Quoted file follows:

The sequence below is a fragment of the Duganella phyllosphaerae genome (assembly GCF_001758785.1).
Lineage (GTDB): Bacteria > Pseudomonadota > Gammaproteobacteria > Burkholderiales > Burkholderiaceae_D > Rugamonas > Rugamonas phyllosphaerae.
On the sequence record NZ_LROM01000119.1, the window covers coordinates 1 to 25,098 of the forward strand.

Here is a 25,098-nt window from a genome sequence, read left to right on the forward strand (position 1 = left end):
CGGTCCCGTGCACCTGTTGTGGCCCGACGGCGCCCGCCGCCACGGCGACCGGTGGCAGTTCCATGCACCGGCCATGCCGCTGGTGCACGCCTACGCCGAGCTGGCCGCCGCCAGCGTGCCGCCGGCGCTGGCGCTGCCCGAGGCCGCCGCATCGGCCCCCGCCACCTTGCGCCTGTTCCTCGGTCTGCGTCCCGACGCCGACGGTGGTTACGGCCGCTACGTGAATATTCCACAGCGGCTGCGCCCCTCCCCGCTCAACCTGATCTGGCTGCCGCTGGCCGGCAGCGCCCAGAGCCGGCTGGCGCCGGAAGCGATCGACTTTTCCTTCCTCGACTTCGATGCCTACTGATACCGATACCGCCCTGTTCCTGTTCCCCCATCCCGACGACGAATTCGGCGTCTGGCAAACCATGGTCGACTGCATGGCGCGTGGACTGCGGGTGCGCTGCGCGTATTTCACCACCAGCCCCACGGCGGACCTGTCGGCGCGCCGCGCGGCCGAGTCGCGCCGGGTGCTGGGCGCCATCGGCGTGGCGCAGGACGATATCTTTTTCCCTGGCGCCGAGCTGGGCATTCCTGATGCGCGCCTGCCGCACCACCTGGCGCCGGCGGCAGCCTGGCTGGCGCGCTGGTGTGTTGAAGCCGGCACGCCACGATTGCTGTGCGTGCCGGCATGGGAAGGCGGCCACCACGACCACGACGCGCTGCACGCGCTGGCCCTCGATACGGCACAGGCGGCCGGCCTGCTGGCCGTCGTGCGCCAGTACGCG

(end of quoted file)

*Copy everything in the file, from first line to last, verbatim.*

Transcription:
The sequence below is a fragment of the Duganella phyllosphaerae genome (assembly GCF_001758785.1).
Lineage (GTDB): Bacteria > Pseudomonadota > Gammaproteobacteria > Burkholderiales > Burkholderiaceae_D > Rugamonas > Rugamonas phyllosphaerae.
On the sequence record NZ_LROM01000119.1, the window covers coordinates 1 to 25,098 of the forward strand.

Here is a 25,098-nt window from a genome sequence, read left to right on the forward strand (position 1 = left end):
CGGTCCCGTGCACCTGTTGTGGCCCGACGGCGCCCGCCGCCACGGCGACCGGTGGCAGTTCCATGCACCGGCCATGCCGCTGGTGCACGCCTACGCCGAGCTGGCCGCCGCCAGCGTGCCGCCGGCGCTGGCGCTGCCCGAGGCCGCCGCATCGGCCCCCGCCACCTTGCGCCTGTTCCTCGGTCTGCGTCCCGACGCCGACGGTGGTTACGGCCGCTACGTGAATATTCCACAGCGGCTGCGCCCCTCCCCGCTCAACCTGATCTGGCTGCCGCTGGCCGGCAGCGCCCAGAGCCGGCTGGCGCCGGAAGCGATCGACTTTTCCTTCCTCGACTTCGATGCCTACTGATACCGATACCGCCCTGTTCCTGTTCCCCCATCCCGACGACGAATTCGGCGTCTGGCAAACCATGGTCGACTGCATGGCGCGTGGACTGCGGGTGCGCTGCGCGTATTTCACCACCAGCCCCACGGCGGACCTGTCGGCGCGCCGCGCGGCCGAGTCGCGCCGGGTGCTGGGCGCCATCGGCGTGGCGCAGGACGATATCTTTTTCCCTGGCGCCGAGCTGGGCATTCCTGATGCGCGCCTGCCGCACCACCTGGCGCCGGCGGCAGCCTGGCTGGCGCGCTGGTGTGTTGAAGCCGGCACGCCACGATTGCTGTGCGTGCCGGCATGGGAAGGCGGCCACCACGACCACGACGCGCTGCACGCGCTGGCCCTCGATACGGCACAGGCGGCCGGCCTGCTGGCCGTCGTGCGCCAGTACGCG